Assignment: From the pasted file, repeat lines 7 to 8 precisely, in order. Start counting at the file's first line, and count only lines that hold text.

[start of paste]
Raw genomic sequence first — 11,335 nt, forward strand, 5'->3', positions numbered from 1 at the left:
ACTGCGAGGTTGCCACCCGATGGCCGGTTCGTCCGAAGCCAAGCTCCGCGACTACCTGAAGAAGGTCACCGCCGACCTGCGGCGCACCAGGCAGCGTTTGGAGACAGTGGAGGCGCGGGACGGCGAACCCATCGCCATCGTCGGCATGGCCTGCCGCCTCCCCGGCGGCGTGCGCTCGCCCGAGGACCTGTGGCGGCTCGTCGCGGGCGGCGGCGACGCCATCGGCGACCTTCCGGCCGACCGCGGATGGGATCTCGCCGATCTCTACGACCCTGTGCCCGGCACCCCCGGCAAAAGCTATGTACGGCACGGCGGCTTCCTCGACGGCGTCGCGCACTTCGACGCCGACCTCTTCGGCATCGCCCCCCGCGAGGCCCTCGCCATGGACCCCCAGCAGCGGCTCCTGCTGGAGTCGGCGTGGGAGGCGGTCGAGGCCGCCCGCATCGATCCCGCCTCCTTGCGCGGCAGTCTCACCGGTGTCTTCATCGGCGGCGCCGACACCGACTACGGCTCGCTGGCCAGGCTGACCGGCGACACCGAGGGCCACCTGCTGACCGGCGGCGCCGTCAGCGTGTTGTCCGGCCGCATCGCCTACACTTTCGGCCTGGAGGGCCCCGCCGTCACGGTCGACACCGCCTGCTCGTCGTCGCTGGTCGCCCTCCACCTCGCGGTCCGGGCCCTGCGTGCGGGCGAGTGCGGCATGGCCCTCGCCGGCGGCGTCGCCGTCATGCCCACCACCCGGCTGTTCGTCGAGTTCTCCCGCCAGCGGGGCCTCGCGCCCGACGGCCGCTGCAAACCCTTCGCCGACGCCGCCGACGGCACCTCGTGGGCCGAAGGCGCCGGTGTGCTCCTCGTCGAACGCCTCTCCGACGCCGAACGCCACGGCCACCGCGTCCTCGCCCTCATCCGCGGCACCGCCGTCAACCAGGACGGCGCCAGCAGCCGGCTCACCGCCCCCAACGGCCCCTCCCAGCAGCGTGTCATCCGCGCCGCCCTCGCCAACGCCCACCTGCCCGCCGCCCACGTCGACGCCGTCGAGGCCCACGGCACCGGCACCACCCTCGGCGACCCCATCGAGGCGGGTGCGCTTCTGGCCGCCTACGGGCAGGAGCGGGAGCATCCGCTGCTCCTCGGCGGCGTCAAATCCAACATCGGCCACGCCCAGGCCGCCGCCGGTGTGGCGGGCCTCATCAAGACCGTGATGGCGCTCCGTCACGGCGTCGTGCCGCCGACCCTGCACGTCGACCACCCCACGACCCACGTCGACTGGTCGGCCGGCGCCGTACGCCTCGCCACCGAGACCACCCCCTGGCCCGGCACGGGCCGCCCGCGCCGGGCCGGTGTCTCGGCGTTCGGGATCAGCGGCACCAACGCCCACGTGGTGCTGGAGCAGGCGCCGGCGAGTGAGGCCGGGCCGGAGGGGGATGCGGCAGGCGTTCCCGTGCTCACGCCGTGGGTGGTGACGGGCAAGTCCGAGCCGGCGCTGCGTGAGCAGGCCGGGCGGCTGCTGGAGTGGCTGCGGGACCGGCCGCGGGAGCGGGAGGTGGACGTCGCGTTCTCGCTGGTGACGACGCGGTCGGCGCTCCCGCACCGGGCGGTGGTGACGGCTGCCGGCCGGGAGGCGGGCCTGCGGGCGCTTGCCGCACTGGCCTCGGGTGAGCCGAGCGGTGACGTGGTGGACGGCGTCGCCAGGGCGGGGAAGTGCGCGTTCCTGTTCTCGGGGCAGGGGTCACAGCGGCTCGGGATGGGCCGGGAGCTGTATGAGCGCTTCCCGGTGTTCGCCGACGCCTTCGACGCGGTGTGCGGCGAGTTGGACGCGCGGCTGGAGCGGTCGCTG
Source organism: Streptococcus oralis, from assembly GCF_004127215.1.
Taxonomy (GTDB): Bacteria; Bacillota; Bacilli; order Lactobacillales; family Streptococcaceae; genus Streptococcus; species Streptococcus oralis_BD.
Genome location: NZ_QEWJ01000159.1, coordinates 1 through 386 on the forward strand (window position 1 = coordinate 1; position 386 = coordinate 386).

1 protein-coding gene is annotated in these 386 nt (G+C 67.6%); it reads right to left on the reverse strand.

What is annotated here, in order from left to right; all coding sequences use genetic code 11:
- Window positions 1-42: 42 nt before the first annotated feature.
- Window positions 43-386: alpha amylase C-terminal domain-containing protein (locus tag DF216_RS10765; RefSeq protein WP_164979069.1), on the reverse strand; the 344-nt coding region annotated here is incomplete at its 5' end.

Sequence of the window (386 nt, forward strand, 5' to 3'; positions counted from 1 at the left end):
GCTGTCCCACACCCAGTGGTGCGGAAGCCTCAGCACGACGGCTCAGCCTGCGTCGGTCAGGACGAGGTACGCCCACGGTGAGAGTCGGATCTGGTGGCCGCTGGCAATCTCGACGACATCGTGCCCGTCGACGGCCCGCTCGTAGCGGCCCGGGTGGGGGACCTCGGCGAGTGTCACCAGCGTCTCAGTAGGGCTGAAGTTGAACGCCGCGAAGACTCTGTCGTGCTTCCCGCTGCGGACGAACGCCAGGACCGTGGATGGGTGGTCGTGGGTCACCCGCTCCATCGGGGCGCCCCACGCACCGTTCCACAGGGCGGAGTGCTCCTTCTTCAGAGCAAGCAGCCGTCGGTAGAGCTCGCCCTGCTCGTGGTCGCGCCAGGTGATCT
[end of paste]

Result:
What is annotated here, in order from left to right; all coding sequences use genetic code 11:
- Window positions 1-42: 42 nt before the first annotated feature.